From then on, whenever she could, she would go there to look at the books, but she never bought any because they were all imported and very expensive. She would leaf through them, studying the designs and symbols in some of the books, and intuitively tuning in to the vibration of all that accumulated knowledge. She had grown more cautious since her experience with the Magus. Sometimes she would bemoan to herself the fact that she only managed to take part in things she could already understand. She sensed that she was missing out on something very important in life, and that if she carried on as she was, she would simply continue to repeat the same experiences over and over. And yet she didn’t have the courage to change. She needed to be constantly struggling to discover her path; now that she had experienced the Dark Night, she knew that she didn’t want to find her way through it. And although she was sometimes dissatisfied with herself, she felt unable to go beyond her own limitations.

  Books were safer. The shelves contained reprints of treatises written hundreds of years ago; it was an area in which very few people dared to say anything new. And in the pages of these books, occult knowledge, distant and remote, seemed to smile at the efforts made by each generation to uncover it.

  Apart from looking at the books, Brida had another important reason for going to the shop—to observe the other customers. Sometimes she would pretend to be reading some respectable alchemical treatise, when she was, in fact, scrutinizing the men and women, usually older than she, who frequented the shop and who knew what they wanted and always went to the right shelf. She tried to imagine what they must be like in private. Some looked very wise, capable of awakening forces and powers of which mere mortals knew nothing. Others appeared to be desperately trying to rediscover answers they had long ago forgotten, but without which life had no meaning.

  She noticed, too, that the most regular customers always had a word with the owner. They talked about strange things, such as the phases of the moon, the properties of stones, and the correct pronunciation of ritual words.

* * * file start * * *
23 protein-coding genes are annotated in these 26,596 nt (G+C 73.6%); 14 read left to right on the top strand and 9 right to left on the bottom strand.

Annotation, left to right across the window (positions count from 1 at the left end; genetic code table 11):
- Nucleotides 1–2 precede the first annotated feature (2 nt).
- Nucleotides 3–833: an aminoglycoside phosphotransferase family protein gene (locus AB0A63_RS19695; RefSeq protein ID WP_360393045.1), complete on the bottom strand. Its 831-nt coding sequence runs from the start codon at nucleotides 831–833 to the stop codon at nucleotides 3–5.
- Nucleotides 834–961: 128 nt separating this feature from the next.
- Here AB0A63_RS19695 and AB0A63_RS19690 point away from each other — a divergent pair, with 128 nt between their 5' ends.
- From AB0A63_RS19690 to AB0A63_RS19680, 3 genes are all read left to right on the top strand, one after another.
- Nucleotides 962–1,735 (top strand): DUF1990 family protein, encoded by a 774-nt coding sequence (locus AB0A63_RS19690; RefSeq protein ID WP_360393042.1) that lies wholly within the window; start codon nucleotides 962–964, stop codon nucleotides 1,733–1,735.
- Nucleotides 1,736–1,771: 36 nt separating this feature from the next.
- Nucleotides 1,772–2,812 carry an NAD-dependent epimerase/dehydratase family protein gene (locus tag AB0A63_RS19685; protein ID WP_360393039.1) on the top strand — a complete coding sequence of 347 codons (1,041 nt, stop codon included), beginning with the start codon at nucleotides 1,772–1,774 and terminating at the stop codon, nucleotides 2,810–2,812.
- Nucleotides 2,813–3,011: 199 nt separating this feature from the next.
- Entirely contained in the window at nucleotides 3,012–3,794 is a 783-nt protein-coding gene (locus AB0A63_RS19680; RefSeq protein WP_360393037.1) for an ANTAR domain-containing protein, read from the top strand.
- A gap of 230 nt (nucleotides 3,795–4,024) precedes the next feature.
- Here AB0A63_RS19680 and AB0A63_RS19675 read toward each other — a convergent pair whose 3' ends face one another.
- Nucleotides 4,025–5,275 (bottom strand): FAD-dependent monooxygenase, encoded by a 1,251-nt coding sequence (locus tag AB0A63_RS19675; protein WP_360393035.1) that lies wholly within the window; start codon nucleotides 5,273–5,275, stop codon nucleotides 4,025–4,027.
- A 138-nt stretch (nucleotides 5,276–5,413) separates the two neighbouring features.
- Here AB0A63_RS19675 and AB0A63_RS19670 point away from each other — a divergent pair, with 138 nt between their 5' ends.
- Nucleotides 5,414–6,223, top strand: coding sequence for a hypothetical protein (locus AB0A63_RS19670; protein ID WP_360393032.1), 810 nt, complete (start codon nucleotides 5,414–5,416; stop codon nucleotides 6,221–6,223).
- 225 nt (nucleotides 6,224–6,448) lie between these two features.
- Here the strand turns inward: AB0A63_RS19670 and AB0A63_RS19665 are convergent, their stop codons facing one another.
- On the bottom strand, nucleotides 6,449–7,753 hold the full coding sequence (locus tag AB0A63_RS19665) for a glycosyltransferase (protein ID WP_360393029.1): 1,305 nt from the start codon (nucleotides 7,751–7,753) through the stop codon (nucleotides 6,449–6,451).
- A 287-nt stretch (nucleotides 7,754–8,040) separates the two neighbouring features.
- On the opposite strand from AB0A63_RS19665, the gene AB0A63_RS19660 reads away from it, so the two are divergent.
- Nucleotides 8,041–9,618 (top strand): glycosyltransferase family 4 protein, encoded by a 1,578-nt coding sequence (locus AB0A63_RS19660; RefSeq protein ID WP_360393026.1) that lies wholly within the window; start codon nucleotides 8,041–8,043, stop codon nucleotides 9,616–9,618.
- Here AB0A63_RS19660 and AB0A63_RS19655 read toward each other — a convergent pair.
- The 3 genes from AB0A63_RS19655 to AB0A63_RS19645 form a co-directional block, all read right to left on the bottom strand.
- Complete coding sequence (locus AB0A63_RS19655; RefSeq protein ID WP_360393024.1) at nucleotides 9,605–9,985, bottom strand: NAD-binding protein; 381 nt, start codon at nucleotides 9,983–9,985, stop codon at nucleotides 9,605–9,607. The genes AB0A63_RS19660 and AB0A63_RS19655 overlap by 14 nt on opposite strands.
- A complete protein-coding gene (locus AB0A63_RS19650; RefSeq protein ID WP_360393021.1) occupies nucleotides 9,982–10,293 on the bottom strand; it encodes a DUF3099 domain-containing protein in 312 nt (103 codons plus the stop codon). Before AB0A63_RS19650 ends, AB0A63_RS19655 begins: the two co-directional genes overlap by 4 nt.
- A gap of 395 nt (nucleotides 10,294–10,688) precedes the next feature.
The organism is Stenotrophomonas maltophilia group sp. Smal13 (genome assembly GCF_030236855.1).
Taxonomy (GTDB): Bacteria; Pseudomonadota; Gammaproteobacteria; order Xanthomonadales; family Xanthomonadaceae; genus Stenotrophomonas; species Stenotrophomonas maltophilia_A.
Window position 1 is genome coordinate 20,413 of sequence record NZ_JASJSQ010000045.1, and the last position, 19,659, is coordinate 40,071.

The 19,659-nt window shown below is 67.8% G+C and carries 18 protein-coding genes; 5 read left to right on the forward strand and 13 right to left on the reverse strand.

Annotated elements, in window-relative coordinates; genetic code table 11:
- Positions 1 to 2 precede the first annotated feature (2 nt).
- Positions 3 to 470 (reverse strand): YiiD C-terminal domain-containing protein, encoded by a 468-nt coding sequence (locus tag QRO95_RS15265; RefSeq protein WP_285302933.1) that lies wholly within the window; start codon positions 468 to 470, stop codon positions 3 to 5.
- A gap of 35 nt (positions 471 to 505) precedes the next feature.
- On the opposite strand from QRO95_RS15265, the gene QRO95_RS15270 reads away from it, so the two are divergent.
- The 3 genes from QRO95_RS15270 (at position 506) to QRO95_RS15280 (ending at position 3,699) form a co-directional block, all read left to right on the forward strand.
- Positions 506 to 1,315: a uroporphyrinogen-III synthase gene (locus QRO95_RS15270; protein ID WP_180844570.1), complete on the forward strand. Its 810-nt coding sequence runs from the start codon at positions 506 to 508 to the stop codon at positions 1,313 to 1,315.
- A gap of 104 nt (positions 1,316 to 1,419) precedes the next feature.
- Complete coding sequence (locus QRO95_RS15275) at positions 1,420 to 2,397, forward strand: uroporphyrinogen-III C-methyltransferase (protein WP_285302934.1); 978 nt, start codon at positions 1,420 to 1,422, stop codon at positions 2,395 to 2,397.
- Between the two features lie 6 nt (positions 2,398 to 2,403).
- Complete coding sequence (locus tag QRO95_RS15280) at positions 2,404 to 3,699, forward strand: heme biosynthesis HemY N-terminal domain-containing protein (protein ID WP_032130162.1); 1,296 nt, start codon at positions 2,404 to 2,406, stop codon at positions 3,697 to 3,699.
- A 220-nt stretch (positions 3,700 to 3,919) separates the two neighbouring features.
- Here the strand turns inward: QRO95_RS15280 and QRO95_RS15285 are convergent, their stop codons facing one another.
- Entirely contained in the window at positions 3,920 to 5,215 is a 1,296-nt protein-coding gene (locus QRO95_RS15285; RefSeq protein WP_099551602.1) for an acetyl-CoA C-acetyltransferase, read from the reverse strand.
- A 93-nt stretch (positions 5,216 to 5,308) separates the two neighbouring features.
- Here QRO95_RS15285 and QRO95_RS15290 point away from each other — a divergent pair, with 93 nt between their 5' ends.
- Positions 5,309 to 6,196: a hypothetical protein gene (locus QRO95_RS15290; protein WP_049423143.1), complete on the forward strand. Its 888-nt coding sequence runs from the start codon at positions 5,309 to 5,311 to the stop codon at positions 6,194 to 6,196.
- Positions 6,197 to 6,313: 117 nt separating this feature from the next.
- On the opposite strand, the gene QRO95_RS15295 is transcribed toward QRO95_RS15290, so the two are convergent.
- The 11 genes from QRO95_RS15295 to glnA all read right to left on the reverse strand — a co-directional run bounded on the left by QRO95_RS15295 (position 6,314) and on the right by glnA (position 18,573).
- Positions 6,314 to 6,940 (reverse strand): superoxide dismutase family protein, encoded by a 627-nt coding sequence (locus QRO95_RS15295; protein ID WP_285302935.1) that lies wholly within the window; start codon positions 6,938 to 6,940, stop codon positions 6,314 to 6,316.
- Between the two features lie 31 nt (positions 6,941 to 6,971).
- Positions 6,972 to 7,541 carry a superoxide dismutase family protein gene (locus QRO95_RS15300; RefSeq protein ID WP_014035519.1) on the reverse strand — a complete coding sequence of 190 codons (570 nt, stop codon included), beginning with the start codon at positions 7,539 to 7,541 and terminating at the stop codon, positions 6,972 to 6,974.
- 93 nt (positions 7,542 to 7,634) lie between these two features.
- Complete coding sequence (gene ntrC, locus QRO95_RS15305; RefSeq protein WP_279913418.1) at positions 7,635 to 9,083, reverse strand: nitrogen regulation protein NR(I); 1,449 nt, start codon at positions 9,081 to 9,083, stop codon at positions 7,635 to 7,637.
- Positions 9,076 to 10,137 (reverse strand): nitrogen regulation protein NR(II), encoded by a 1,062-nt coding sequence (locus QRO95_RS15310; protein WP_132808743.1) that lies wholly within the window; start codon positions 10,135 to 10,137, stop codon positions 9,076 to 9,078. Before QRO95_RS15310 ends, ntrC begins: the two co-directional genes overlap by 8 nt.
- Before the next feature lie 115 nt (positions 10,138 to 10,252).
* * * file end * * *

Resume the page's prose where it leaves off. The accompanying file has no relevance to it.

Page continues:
One afternoon, Brida got up sufficient courage to do the same. She was on her way back from work, on a day when everything had gone well. She thought she should make the most of that good luck.

  “I know that there are secret societies,” she said. She thought this a good conversational opener. She “knew” something.

  But the owner merely looked up from his accounts and stared at her in amazement.

  “I was with the Magus in Folk,” said Brida, rather put out now, and not knowing quite how to continue. “He explained to me about the Dark Night. He told me that the path of wisdom means not being afraid to make mistakes.”

  She noticed that the owner was listening more intently now. If the Magus had bothered to teach her something, she must be special.

  “If you know that the Dark Night is the path, why do you need books?” he said at last, and she knew that mentioning the Magus had not been a good idea.

  “Because that isn’t the way I want to learn,” she said.

  The owner looked more closely at the young woman standing before him. While she clearly had a Gift, it was nevertheless odd that the Magus of Folk should have devoted so much time to her. There must be something else. She could be lying, but then again she had spoken of the Dark Night.

  “You often come here,” he said. “You arrive, read a few books, but never buy anything.”

  “They’re too expensive,” said Brida, sensing that he wanted to continue the conversation. “But I’ve read other books and I’ve attended courses.”

  She told him the names of her teachers, hoping to impress him still more.

  Again things did not go quite as she expected. The owner interrupted her and went to serve another customer, who wanted to know if the book he’d ordered had come in, an almanac containing the planetary positions for the next hundred years.

  The owner examined various packages stored underneath the counter. Brida saw that the packages bore stamps from all corners of the world.

  She was getting more and more nervous. Her initial courage had vanished completely, but she had no option but to wait for the other customer to check that it was the right book, pay for it, receive his change, and leave. Only then did the owner turn to her again.

  “I don’t know how to continue,” said Brida. Her eyes were beginning to fill with tears.

  “What are you good at?” asked the owner.